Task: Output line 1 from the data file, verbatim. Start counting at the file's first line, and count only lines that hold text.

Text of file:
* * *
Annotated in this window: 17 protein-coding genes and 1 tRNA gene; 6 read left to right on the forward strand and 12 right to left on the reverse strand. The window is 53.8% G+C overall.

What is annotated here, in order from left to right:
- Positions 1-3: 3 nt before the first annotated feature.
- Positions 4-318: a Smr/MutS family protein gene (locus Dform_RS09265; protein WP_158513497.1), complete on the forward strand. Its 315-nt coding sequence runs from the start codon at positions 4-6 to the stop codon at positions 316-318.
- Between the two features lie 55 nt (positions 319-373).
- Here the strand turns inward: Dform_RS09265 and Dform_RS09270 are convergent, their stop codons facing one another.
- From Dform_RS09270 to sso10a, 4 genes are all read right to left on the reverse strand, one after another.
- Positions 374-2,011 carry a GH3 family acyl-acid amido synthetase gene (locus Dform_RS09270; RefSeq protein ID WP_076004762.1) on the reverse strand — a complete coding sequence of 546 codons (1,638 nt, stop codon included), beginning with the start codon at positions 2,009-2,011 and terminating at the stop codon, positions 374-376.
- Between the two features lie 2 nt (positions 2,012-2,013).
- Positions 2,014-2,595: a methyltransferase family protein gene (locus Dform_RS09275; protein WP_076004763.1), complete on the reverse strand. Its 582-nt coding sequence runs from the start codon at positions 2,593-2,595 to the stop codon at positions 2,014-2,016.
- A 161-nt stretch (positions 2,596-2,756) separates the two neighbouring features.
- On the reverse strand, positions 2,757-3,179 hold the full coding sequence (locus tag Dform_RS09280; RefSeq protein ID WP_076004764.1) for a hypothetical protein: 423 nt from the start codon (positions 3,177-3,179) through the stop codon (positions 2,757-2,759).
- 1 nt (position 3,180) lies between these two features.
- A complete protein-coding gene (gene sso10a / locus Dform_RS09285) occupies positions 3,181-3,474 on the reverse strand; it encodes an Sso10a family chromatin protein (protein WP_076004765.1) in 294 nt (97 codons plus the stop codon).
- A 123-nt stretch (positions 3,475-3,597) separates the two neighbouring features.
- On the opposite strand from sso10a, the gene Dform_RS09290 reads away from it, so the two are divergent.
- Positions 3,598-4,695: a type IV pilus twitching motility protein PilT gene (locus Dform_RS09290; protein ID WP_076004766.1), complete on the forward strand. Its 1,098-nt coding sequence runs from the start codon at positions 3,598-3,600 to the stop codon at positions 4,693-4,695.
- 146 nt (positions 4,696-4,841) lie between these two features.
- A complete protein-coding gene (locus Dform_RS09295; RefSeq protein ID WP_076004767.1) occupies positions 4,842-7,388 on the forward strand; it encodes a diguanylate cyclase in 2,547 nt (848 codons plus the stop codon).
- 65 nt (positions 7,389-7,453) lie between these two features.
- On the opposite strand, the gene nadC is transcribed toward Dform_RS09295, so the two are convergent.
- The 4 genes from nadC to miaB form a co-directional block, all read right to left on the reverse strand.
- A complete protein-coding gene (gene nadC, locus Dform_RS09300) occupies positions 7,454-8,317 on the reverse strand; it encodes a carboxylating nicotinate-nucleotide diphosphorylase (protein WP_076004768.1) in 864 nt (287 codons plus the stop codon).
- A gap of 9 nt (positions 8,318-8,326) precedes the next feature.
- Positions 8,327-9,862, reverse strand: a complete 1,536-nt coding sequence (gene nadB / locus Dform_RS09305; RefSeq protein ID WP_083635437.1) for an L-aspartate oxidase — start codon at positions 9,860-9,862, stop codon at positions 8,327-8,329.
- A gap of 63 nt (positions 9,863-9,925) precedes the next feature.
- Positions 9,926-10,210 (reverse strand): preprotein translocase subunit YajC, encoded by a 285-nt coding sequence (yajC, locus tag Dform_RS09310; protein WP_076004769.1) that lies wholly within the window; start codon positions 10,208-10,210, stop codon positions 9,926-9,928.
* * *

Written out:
Annotated in this window: 17 protein-coding genes and 1 tRNA gene; 6 read left to right on the forward strand and 12 right to left on the reverse strand. The window is 53.8% G+C overall.